Hard Times by Charles Dickens
Reviewed by Ryan
Hard Times is a book written by Charles Dickens mocking the way of life, beliefs and economic conditions of the Victorian Age in England. The book was written in segments, and published periodically in a newspaper in 1854. When published as a novel, it consists of three books: Book the First, “Sowing;” Book the Second, “Reaping;” and Book the Third, “Garnering”.
The novel begins in a school setting, where a main character and the founder of the school, Mr. Gradgrind, is informing the school teacher that he should teach nothing but facts. Dickens emphasizes that Mr. Gradgrind is extremely centered around the philosophy that everything must be about facts, and that emotions should never be considered. The teacher’s name is Mr. M’Choakumchild, an example of the unique names Dickens often gives to his characters, and the name is fitting at a school that discourages children from thinking creatively and tells them never to wonder. Mr. Gradgrind’s oldest children, Louisa and Tom, attend the school and are important characters.
The novel takes place in Coketown, England. In Coketown, there are factories everywhere, and the factory workers are referred to as “Hands.” The Hands are compared to machines and their life is monotonous. Nobody besides the rich have a good life. During the Victorian Age, many followed the political philosophy of self-interest put forth by Adam Smith and Thomas Malthus. These were two political economists during Dickens’ time who believed everyone should act in their own self-interest. They believed if you’re poor, then it is your fault. People were discouraged from giving to charity, and the poor were left to lead miserable lives and die. Dickens makes this clear as Mr. Gradgrind’s philosophy of fact-based self-interest at the beginning of the novel is reflected in the names of two of his younger sons: Adam Smith and Malthus. Mr. Gradgrind raises his children according to this “system” of facts only. Gradgrind takes in a student from his school, Sissy Jupe, after her circus-performer father leaves town, but as a condition, says she can never speak to her circus friends again.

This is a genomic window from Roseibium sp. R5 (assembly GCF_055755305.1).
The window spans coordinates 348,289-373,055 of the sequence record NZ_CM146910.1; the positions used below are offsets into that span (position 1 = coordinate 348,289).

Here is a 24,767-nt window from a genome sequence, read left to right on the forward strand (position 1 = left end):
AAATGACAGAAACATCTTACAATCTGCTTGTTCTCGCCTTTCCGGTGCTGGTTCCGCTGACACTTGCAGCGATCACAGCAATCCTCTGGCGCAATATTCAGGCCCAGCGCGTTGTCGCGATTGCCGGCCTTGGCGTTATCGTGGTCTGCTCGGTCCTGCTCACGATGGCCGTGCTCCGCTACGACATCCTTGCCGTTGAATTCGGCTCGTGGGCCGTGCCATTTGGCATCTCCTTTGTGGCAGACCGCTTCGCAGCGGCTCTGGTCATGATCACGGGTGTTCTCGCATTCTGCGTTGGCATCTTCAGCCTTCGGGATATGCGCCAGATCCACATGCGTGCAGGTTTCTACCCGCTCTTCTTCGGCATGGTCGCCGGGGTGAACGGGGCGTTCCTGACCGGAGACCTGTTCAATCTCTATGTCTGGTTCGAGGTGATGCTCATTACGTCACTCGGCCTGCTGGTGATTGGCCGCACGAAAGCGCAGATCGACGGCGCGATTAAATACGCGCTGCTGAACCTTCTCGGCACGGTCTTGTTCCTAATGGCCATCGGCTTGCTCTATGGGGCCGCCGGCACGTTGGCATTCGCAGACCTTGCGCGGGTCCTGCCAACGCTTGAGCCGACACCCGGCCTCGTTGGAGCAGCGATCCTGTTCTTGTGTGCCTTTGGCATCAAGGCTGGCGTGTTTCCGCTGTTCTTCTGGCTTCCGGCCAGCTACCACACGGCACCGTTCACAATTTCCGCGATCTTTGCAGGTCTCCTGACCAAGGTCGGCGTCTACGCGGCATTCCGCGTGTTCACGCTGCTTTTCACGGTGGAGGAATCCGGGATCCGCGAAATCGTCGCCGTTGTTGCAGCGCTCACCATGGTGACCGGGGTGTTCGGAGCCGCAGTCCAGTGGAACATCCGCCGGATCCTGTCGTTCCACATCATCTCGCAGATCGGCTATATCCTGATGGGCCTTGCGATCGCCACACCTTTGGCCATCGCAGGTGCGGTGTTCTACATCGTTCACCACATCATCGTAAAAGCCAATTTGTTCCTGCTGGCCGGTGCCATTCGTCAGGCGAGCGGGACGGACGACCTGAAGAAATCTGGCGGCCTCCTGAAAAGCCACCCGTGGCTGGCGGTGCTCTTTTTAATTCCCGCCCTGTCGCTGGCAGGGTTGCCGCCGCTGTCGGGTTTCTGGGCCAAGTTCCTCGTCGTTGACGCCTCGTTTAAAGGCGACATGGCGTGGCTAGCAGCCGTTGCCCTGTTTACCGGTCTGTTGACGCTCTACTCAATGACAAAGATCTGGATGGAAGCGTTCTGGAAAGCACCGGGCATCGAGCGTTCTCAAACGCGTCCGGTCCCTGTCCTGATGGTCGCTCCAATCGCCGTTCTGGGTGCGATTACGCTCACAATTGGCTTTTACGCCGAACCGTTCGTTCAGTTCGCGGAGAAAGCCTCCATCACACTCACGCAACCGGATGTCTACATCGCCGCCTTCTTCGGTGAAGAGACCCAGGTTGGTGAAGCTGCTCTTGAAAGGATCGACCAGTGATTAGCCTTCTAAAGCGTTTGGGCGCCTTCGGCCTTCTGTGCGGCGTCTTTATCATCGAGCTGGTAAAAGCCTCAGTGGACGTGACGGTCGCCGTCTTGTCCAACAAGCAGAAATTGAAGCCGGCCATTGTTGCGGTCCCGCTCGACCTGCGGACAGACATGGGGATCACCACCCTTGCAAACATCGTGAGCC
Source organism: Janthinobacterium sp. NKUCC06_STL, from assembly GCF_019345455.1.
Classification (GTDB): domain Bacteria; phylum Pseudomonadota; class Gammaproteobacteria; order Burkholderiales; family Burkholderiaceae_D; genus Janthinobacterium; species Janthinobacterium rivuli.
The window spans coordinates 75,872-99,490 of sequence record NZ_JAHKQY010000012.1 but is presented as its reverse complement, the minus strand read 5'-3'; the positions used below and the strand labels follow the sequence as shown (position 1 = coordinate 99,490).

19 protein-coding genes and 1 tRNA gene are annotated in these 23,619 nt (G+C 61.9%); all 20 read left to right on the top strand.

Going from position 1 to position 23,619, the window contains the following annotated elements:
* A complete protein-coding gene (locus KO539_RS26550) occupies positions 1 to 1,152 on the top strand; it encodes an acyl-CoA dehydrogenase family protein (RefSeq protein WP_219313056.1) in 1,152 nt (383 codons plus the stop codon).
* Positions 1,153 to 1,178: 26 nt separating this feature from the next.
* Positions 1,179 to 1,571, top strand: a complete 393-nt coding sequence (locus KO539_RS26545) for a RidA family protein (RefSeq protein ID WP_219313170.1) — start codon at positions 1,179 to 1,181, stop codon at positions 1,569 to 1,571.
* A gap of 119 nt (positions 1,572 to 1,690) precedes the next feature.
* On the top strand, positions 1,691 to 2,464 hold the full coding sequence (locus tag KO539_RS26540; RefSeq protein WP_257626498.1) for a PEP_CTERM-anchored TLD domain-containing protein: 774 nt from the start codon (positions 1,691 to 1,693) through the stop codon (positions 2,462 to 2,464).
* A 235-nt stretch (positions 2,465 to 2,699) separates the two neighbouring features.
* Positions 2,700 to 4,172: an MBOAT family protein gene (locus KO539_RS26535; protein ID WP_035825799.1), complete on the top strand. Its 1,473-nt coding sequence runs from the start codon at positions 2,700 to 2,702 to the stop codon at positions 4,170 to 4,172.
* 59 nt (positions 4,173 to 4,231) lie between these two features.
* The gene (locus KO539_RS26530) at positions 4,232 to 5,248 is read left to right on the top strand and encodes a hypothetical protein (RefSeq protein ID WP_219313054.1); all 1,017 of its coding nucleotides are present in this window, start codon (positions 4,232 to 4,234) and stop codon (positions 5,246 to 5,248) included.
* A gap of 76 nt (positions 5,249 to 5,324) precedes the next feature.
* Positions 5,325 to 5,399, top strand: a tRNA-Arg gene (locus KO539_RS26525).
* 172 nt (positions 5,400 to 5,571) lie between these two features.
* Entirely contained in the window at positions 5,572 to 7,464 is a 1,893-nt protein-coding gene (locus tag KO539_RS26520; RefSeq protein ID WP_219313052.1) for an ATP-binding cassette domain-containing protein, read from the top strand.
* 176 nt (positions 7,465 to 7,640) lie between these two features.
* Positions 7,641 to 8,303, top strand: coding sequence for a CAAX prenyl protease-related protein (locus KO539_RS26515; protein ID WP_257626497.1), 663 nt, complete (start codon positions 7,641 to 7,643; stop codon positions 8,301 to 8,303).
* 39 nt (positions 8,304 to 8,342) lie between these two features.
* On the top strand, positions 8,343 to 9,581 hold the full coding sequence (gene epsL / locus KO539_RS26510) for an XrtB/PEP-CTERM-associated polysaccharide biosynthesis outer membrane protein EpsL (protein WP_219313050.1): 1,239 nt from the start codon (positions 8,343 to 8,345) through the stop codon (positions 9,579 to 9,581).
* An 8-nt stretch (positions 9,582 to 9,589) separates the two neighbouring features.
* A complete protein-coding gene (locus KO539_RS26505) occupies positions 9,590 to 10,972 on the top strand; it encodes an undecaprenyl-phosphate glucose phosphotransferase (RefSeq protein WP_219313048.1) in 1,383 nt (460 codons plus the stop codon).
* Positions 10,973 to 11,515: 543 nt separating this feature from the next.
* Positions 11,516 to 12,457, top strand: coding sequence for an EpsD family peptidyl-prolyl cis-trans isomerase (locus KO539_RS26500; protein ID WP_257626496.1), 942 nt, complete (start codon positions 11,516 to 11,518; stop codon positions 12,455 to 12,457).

As the Gradgrind children grow older, Louisa struggles as she feels something is missing from her life. She eventually marries Josiah Bounderby, the much older factory owner who is a friend of her dad’s. She doesn’t love him, but doesn’t really know love and happiness because of her emotionless, fact-only upbringing. Bounderby is wealthy and leads a very comfortable life, but treats his workers poorly.
In another story line, one of the “Hands,” Stephen Blackpool, works at Bounderby’s factory. He is in love with another factory worker, but is married to a drunken woman who leaves for years at a time. Stephen asks Bounderby about getting a divorce, but Bounderby tells him that the laws are only for the rich and that he should accept his miserable fate.
At a turning point in the book, Louisa comes home miserable. Mr. Gradgrind’s realizes that his system of raising his children with facts only was very flawed. He sees how much happier his younger children are, who are being cared for by the imaginative, loving Sissy Jupe. The change in Mr. Gradgrind is clearly seen as he goes through massive changes to his ideas and objectives in life.
I would rate Hard Times an 8 out of 10 because it is a well written book, but it has barely any action. However, Hard Times was interesting to read, due to the social commentary about Victorian England and how everything slowly started connecting together throughout the book and you see the bigger picture at the end. Overall, I believe this novel is a good book to read if you are looking for a good story that is fairly relaxing to read.